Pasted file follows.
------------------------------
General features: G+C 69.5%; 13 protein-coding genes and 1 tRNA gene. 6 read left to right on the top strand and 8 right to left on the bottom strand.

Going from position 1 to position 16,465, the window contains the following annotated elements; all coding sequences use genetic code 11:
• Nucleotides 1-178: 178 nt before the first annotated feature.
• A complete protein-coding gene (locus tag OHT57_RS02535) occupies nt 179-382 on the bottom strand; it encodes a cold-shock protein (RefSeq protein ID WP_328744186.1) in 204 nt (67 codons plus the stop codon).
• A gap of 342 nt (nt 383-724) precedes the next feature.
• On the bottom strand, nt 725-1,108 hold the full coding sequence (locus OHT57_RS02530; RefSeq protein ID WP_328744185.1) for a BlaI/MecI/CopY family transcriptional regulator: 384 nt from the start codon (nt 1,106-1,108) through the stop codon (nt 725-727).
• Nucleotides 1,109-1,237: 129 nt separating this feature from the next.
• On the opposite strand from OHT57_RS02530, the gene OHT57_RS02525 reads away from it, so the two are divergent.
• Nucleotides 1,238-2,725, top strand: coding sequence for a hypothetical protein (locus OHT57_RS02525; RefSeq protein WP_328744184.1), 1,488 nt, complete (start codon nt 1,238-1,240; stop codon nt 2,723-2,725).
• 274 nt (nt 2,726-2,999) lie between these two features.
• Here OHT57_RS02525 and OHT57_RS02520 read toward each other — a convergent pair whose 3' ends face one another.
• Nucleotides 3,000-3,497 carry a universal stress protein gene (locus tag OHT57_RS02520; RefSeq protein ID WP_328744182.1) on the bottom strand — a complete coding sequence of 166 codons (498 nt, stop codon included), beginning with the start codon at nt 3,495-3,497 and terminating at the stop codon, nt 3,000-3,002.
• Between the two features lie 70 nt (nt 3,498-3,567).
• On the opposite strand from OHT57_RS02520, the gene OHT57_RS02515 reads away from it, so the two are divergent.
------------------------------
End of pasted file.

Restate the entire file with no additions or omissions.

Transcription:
General features: G+C 69.5%; 13 protein-coding genes and 1 tRNA gene. 6 read left to right on the top strand and 8 right to left on the bottom strand.

Going from position 1 to position 16,465, the window contains the following annotated elements; all coding sequences use genetic code 11:
• Nucleotides 1-178: 178 nt before the first annotated feature.
• A complete protein-coding gene (locus tag OHT57_RS02535) occupies nt 179-382 on the bottom strand; it encodes a cold-shock protein (RefSeq protein ID WP_328744186.1) in 204 nt (67 codons plus the stop codon).
• A gap of 342 nt (nt 383-724) precedes the next feature.
• On the bottom strand, nt 725-1,108 hold the full coding sequence (locus OHT57_RS02530; RefSeq protein ID WP_328744185.1) for a BlaI/MecI/CopY family transcriptional regulator: 384 nt from the start codon (nt 1,106-1,108) through the stop codon (nt 725-727).
• Nucleotides 1,109-1,237: 129 nt separating this feature from the next.
• On the opposite strand from OHT57_RS02530, the gene OHT57_RS02525 reads away from it, so the two are divergent.
• Nucleotides 1,238-2,725, top strand: coding sequence for a hypothetical protein (locus OHT57_RS02525; RefSeq protein WP_328744184.1), 1,488 nt, complete (start codon nt 1,238-1,240; stop codon nt 2,723-2,725).
• 274 nt (nt 2,726-2,999) lie between these two features.
• Here OHT57_RS02525 and OHT57_RS02520 read toward each other — a convergent pair whose 3' ends face one another.
• Nucleotides 3,000-3,497 carry a universal stress protein gene (locus tag OHT57_RS02520; RefSeq protein ID WP_328744182.1) on the bottom strand — a complete coding sequence of 166 codons (498 nt, stop codon included), beginning with the start codon at nt 3,495-3,497 and terminating at the stop codon, nt 3,000-3,002.
• Between the two features lie 70 nt (nt 3,498-3,567).
• On the opposite strand from OHT57_RS02520, the gene OHT57_RS02515 reads away from it, so the two are divergent.